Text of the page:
Fossil Species: Species Concepts and Criteria
Species (pl. "species"; Latin for "kind"): generally considered the fundamental unit of biological diversity. Certainly is the primary entry in databases of diversity, abundance, occurence, etc. from modern and fossil assemblages, ecosystems, etc.
But, WHAT ARE SPECIES?!? We (sometimes) know them when we see them, but how do we recognize them? What is our species concept (more accurately species criterion)? This is known in biology as the "species problem".
Difficulties with species delineation:
"Species" are our attempt scientifically to codify traditional "kinds," populations of interbreeding critters that are more or less morphologically uniform. Seems easy, but when you scrutinize living diversity in detail, a number of problems come up:
Bdelloid rotifer from Wikipedia
Hybrid Galápagos iguana
To see how weird things can get, consider the case of hybridogens like exist in the molly genus Poeciliopsis. In this morphologically distinct "species," each individual is female and gets her paternal genome through her mother's mating with males of at least two closely related normal species.
Thus, hybridization spans the range from extremely maladaptive to essential to the perpetuation of hybridogenic "species."
Pollimyrus from Aquarium Systems Ltd.
Yellow-shafted flicker (right), red-shafted flicker (left) from The Cornell Lab of Ornithology
Obviously, if they were to be extirpated from the interior of the continent, a speciation-event might result. Indeed, Pleistocene glaciations seem to have produced this effect in many avian sister-taxa, like blue jays (East) and Steller's jays (West.)
Ensatina salamanders from Steven Carr, Memorial University of Newfoundland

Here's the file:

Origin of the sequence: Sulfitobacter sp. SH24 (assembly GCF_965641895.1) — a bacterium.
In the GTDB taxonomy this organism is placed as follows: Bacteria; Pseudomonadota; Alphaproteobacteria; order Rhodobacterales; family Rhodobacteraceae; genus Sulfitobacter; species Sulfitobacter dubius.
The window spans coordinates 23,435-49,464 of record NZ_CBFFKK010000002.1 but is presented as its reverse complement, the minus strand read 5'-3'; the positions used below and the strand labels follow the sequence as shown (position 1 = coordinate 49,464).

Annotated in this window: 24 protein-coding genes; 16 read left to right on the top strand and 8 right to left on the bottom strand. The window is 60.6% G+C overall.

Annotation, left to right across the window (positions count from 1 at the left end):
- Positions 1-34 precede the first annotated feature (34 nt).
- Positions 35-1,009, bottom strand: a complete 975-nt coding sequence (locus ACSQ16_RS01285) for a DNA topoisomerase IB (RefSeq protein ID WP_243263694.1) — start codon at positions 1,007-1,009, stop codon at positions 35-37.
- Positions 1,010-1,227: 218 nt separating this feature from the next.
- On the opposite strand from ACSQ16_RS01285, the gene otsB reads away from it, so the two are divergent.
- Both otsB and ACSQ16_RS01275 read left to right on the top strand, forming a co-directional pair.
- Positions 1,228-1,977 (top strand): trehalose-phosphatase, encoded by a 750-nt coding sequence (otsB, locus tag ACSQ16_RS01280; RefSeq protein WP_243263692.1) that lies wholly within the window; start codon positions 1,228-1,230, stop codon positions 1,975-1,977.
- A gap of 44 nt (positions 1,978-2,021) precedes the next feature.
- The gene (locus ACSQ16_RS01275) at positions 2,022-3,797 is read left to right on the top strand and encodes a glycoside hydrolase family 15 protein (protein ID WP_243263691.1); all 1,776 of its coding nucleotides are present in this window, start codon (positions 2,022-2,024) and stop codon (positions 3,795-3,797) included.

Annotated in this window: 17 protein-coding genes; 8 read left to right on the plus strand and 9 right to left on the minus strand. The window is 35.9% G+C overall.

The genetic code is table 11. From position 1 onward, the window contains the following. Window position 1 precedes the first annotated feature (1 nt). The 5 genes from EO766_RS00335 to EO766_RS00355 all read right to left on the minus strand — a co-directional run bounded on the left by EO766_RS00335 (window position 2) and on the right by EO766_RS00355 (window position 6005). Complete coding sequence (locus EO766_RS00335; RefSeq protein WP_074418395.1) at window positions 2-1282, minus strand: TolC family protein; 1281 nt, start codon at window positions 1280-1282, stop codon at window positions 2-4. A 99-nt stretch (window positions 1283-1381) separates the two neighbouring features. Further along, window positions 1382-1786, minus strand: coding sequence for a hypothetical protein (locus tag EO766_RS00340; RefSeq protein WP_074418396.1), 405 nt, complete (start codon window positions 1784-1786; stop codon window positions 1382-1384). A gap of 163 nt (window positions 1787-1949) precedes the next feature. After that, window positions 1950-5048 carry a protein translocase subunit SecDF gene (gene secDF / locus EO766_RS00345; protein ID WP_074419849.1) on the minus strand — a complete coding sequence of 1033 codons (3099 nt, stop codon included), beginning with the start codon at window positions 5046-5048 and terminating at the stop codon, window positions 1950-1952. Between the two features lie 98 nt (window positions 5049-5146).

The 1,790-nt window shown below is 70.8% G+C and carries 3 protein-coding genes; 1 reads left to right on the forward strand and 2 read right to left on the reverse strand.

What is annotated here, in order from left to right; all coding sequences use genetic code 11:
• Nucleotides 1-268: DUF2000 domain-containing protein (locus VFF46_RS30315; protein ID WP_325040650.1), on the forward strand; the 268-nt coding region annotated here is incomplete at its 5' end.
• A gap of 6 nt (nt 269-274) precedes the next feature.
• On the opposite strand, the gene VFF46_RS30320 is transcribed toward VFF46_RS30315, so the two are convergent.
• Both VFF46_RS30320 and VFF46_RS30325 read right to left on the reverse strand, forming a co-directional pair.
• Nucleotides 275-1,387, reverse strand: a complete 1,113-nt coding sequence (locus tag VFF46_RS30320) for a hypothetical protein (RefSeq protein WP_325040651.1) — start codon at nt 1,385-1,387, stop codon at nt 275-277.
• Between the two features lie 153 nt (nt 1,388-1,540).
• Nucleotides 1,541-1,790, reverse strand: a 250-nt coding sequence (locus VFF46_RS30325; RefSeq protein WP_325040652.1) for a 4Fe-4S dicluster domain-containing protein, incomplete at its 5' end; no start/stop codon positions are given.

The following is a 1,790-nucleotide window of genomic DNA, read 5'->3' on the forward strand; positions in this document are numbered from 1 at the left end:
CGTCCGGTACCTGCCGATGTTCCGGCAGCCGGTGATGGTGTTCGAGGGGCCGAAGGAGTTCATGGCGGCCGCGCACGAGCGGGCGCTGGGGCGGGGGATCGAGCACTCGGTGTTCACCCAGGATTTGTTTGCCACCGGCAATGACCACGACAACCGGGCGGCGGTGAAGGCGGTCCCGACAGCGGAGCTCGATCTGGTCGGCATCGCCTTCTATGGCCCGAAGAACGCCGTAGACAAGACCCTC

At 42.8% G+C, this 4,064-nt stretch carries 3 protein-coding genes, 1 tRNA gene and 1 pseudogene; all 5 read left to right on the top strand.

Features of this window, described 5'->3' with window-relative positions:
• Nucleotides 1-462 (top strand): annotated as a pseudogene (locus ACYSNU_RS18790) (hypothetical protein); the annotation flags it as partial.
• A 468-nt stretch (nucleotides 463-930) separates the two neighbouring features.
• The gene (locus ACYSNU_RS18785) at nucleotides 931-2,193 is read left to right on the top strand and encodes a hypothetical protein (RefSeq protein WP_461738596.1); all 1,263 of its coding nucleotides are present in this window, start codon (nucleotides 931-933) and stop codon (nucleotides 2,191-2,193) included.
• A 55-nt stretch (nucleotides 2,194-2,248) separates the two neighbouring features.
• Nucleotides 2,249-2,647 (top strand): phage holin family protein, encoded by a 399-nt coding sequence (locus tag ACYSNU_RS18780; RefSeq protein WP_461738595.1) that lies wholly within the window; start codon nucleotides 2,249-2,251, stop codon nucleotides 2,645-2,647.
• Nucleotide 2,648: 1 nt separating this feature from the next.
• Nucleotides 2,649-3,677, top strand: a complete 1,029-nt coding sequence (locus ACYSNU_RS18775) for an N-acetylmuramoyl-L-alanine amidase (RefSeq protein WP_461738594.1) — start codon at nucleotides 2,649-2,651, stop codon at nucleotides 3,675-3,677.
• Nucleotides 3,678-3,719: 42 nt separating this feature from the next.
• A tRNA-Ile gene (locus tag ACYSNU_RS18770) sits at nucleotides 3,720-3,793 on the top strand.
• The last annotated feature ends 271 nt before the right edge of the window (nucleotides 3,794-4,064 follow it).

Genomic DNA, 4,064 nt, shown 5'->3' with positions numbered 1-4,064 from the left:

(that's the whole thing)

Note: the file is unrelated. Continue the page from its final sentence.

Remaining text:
Resident (left), transient (center), and offshore (right) orcas, the last from Homer News
The upshot: Even among living creatures, the delineation of "species" can be daunting. Consider the killer-whale Orcinus orca: Three morphological types are known from the Pacific Northwest (above) that are behaviorally distinct. and possibly not interbreeding.
- "Residents" are sedentary fish-eaters.
- "Transients" are nomadic marine-mammal hunters.
- "Offshores" are nomadic fish-eaters.
The paradox of species criteria: We feel compelled to define species precisely when, in nature, their boundaries are fuzzy, indistinct, and best described probabilistically.
And yet, living things do seem to group into morphologically distinct populations rather than grading across wide ranges of morphospace without breaks, even those that reproduce asexually. Traditionally, species are morphospecies: "a diagnosible cluster of individuals within which there is a pattern of ancestry and descent, and beyond which there is not." However, individual variation is a basic attribute of ALL organisms; and geographic variations are very common as well. At what point are two different geographic populations different at "the species level"? Your instructors' personal rules of thumb: